Idea of East recording studio closed its doors on September 1 after a decade in business at 3250 Barrington. “It’s been a fabulous place to do work,” said owner Laurence Currie. “But after 10 years the building is being turned into condos, and there’s not a lot you can do about progress I guess, if you want to call it that.” Currie, who has recorded tons of east coast music acts (from Sloan’s One Chord to Another to the Jimmy Swift Band’s entire catalogue), wants to expand his horizons. “I’m embracing new technology and I’m making a studio without walls,” said Currie. “I’m going up to Toronto to see if I can establish a second home base. I’d like to do more travelling and work with artists in other regions and it will let me do more of that. I’m also still going to be working with people from here, with technology being what it is. It spreads me out a little bit, which is nice after 10 years of being in one spot.”
The new staircase connecting The Seahorse to The Economy Shoe Shop opened in September. In preparation for the link between the two, the Seahorse experienced a facelift, with new furniture, fancier decor and complete kitchen renovations. The Seahorse now features a full menu, including a lot of the specials from upstairs, as well as some new items and the infamous Marquee pizza. “I wouldn’t call upscale tavern,” said former Argyle Cobblers general manager Gord Lapp, “but I wouldn’t call it a tavern menu either. It’s sort of a tavern menu but in keeping with Shoe Shop style.” The new Seahorse (Shoehorse?) will also see a change in its entertainment lineup, expanding its focus from a punk and metal core to embrace a wide variety of easier-listening genres, including jazz and singer-songwriters. “The metal band thing, it’s not that we’re not going to do it, but we’re going to broaden the program,” said Lapp. “I’m not being really specific because we’re not exactly sure what the long term will hold.”
Style: Foot fetish
When Deirdre MacKenzie and her roommate added up all the shoes in their house, they counted 234 pairs. MacKenzie took this as a sign, and Fanatic Footwear opened May 2 in Bishop’s Landing. “I was like, ‘why don’t I just open a shoe store’‚” said MacKenzie, “and was like, ‘you should.’” Fanatic Footwear stocks “fun, funky” ladies’ footwear, in such new-to-Halifax brands as Rocket Dog, Carlos (by Carlos Santana), Vis a Vie, MOD and SMAC. “It’s all exclusive,” said MacKenzie. “The styles will be carried in minimum quantities, so if I have 12 of one shoe, then once that sells out that’s it. There will only be 12 pairs in Halifax. No one likes to wear hundreds of the same thing that you see everywhere.”
Environment: Circle of life
Alternative Organic International Inc. marked one year in business this summer. The firm, based at 6942 Isner in Halifax, deals in organic waste resources management and converts organic solid-wastes such as food scraps, food processing, farm and high-fibre wastes like cardboard into composts and compost teas (a liquid made from compost). AOI operates on the principles of soil ecology, following the logic that healthy soil produces healthy plants. “You have the whole food web that is in the soil,” explained AOI president Dietmar Tholen. “It starts with bacteria and protozoa, up to nematodes, up to worms. All the micro-organisms are working in the soil to get our food healthy.” AOI also deals extensively in vermiculture (the practice of growing specific types of earthworms for sale or for use in processing organic-waste resources), and recently sold 500 pounds of worms to a farmer in New Brunswick. “We try to increase the bio-diversity in the soil,” said Tholen. “It is extremely important to everybody. We all live off the soil. We all get our food not out of the grocery store; we get it from the soil.”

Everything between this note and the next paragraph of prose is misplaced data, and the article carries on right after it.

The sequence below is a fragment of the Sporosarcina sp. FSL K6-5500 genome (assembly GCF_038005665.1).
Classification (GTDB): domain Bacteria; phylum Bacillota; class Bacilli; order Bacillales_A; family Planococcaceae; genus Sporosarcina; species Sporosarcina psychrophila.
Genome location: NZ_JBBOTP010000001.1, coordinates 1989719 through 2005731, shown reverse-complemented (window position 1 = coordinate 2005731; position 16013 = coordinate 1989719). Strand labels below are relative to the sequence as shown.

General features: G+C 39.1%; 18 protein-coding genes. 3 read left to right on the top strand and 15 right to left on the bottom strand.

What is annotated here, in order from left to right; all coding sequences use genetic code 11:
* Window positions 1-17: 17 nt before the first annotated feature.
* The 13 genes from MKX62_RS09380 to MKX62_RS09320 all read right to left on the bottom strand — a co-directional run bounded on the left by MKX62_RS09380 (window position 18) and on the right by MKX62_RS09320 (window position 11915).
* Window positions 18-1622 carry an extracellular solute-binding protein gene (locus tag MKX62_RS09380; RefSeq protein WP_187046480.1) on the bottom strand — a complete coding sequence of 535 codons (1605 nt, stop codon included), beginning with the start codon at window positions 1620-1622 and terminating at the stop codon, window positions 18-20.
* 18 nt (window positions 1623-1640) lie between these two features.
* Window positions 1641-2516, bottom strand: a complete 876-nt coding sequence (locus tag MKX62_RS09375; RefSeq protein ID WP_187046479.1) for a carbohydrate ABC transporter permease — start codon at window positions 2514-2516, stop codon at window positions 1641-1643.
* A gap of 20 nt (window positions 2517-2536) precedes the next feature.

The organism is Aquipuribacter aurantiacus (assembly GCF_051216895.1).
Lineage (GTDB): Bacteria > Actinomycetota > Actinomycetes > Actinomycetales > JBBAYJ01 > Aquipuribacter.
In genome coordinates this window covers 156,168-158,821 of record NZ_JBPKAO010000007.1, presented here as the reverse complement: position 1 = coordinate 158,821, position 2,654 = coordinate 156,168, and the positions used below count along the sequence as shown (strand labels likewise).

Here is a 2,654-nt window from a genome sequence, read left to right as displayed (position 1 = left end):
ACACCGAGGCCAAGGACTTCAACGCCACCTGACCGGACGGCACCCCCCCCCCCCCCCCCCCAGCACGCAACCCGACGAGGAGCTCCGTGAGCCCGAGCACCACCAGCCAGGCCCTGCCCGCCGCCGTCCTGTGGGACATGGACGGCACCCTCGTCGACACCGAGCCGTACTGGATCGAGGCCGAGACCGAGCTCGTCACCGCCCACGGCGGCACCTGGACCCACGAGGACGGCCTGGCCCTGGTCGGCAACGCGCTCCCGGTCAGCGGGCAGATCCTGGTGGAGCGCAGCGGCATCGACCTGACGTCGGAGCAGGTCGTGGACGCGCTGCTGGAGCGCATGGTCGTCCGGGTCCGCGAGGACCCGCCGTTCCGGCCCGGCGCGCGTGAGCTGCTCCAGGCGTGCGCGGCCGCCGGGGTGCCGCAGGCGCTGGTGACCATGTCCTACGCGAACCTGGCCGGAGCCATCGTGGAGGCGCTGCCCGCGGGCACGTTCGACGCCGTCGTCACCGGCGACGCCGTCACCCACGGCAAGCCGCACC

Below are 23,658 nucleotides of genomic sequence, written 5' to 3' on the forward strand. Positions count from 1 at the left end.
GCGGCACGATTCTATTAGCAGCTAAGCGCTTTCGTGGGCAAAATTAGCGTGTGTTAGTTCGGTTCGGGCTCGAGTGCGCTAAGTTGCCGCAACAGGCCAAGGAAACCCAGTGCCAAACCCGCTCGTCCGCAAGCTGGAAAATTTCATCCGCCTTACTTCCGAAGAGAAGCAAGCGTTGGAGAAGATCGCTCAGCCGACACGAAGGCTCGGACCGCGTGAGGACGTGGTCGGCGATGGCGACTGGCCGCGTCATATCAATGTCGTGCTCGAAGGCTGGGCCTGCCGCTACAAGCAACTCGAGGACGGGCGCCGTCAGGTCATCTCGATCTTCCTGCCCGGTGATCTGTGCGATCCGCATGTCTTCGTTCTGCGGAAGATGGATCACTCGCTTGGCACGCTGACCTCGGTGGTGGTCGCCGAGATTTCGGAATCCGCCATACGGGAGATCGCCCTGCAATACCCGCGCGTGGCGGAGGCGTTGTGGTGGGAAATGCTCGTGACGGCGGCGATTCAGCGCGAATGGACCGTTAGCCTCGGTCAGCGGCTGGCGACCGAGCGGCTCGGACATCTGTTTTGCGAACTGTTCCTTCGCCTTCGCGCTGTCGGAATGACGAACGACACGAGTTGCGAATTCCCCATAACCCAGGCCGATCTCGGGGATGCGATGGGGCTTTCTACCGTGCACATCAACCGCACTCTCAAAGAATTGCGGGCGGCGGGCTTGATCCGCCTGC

Community: Bye-bye Y
The YWCA at 1239 Barrington sold its home of 74 years to the Lawen Group. The organization now operates out of multiple program-specific locations around HRM, including Fort Massey United Church. “In the end, a building is a tool for us to advance our mission, and the building was a tool that wasn’t working for us any longer,” said YWCA executive director Tanis Crosby. “The cost outweighed the benefit. But the bottom line for us is that it’s an opportunity to focus on programs that the community needs the most. And our focus is on programs for families, children and women and young women who are at critical turning points in their lives.” With the sale of the building, however, the YWCA (and the city) lost 16 private rooms set aside for women in transition. “We are very concerned about the diminished services for women in transition,” said Crosby. “We want to be in the housing facility service, but we have not been able to secure an appropriate funding arrangement with the government to date.” According to the Chronicle Herald, the Lawen Group plans to tear down the old building and construct a six-storey commercial/residential complex with underground parking, ground-level commercial space and upscale residential units.
Other notable 2005 trends: Goodbye bars, hello big-box stores.